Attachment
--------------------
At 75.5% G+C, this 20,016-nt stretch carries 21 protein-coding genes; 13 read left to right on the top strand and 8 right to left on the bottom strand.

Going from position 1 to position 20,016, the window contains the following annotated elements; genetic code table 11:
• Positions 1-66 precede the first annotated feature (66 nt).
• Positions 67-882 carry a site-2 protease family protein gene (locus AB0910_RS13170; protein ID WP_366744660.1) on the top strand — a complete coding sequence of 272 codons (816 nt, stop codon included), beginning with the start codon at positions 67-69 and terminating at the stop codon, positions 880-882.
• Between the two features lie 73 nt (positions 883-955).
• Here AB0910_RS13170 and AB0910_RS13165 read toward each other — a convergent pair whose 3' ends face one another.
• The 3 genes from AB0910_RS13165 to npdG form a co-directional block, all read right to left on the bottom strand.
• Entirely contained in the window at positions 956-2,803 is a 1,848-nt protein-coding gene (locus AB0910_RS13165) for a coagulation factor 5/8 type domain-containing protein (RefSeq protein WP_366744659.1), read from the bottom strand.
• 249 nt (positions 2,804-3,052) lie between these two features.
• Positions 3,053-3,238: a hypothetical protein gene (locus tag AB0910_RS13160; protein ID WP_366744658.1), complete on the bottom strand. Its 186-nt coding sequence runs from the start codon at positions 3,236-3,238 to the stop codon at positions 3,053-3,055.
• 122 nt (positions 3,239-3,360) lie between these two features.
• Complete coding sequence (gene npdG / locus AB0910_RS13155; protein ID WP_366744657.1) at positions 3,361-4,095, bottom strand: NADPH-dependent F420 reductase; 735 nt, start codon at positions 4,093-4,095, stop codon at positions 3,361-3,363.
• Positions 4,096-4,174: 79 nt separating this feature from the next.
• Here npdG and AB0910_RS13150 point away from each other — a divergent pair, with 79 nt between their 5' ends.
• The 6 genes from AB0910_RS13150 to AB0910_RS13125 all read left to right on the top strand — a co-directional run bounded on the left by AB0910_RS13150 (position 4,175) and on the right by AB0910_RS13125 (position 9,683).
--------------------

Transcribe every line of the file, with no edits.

At 75.5% G+C, this 20,016-nt stretch carries 21 protein-coding genes; 13 read left to right on the top strand and 8 right to left on the bottom strand.

Going from position 1 to position 20,016, the window contains the following annotated elements; genetic code table 11:
• Positions 1-66 precede the first annotated feature (66 nt).
• Positions 67-882 carry a site-2 protease family protein gene (locus AB0910_RS13170; protein ID WP_366744660.1) on the top strand — a complete coding sequence of 272 codons (816 nt, stop codon included), beginning with the start codon at positions 67-69 and terminating at the stop codon, positions 880-882.
• Between the two features lie 73 nt (positions 883-955).
• Here AB0910_RS13170 and AB0910_RS13165 read toward each other — a convergent pair whose 3' ends face one another.
• The 3 genes from AB0910_RS13165 to npdG form a co-directional block, all read right to left on the bottom strand.
• Entirely contained in the window at positions 956-2,803 is a 1,848-nt protein-coding gene (locus AB0910_RS13165) for a coagulation factor 5/8 type domain-containing protein (RefSeq protein WP_366744659.1), read from the bottom strand.
• 249 nt (positions 2,804-3,052) lie between these two features.
• Positions 3,053-3,238: a hypothetical protein gene (locus tag AB0910_RS13160; protein ID WP_366744658.1), complete on the bottom strand. Its 186-nt coding sequence runs from the start codon at positions 3,236-3,238 to the stop codon at positions 3,053-3,055.
• 122 nt (positions 3,239-3,360) lie between these two features.
• Complete coding sequence (gene npdG / locus AB0910_RS13155; protein ID WP_366744657.1) at positions 3,361-4,095, bottom strand: NADPH-dependent F420 reductase; 735 nt, start codon at positions 4,093-4,095, stop codon at positions 3,361-3,363.
• Positions 4,096-4,174: 79 nt separating this feature from the next.
• Here npdG and AB0910_RS13150 point away from each other — a divergent pair, with 79 nt between their 5' ends.
• The 6 genes from AB0910_RS13150 to AB0910_RS13125 all read left to right on the top strand — a co-directional run bounded on the left by AB0910_RS13150 (position 4,175) and on the right by AB0910_RS13125 (position 9,683).